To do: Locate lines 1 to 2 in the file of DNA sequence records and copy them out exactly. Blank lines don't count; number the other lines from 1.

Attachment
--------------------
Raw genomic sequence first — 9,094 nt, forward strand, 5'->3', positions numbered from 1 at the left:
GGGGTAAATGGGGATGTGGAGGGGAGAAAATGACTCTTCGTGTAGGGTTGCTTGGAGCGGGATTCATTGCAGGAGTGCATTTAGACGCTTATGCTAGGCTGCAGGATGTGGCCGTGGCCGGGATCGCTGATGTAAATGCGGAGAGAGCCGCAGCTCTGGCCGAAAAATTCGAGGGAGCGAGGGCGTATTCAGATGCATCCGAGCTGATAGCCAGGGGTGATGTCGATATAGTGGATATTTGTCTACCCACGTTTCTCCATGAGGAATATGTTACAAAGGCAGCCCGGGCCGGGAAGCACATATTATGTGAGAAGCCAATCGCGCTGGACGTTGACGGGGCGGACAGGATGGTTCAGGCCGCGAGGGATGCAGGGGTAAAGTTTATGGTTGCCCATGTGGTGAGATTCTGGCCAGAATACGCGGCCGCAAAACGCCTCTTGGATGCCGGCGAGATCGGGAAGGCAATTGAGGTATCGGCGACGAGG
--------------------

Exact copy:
Raw genomic sequence first — 9,094 nt, forward strand, 5'->3', positions numbered from 1 at the left:
GGGGTAAATGGGGATGTGGAGGGGAGAAAATGACTCTTCGTGTAGGGTTGCTTGGAGCGGGATTCATTGCAGGAGTGCATTTAGACGCTTATGCTAGGCTGCAGGATGTGGCCGTGGCCGGGATCGCTGATGTAAATGCGGAGAGAGCCGCAGCTCTGGCCGAAAAATTCGAGGGAGCGAGGGCGTATTCAGATGCATCCGAGCTGATAGCCAGGGGTGATGTCGATATAGTGGATATTTGTCTACCCACGTTTCTCCATGAGGAATATGTTACAAAGGCAGCCCGGGCCGGGAAGCACATATTATGTGAGAAGCCAATCGCGCTGGACGTTGACGGGGCGGACAGGATGGTTCAGGCCGCGAGGGATGCAGGGGTAAAGTTTATGGTTGCCCATGTGGTGAGATTCTGGCCAGAATACGCGGCCGCAAAACGCCTCTTGGATGCCGGCGAGATCGGGAAGGCAATTGAGGTATCGGCGACGAGG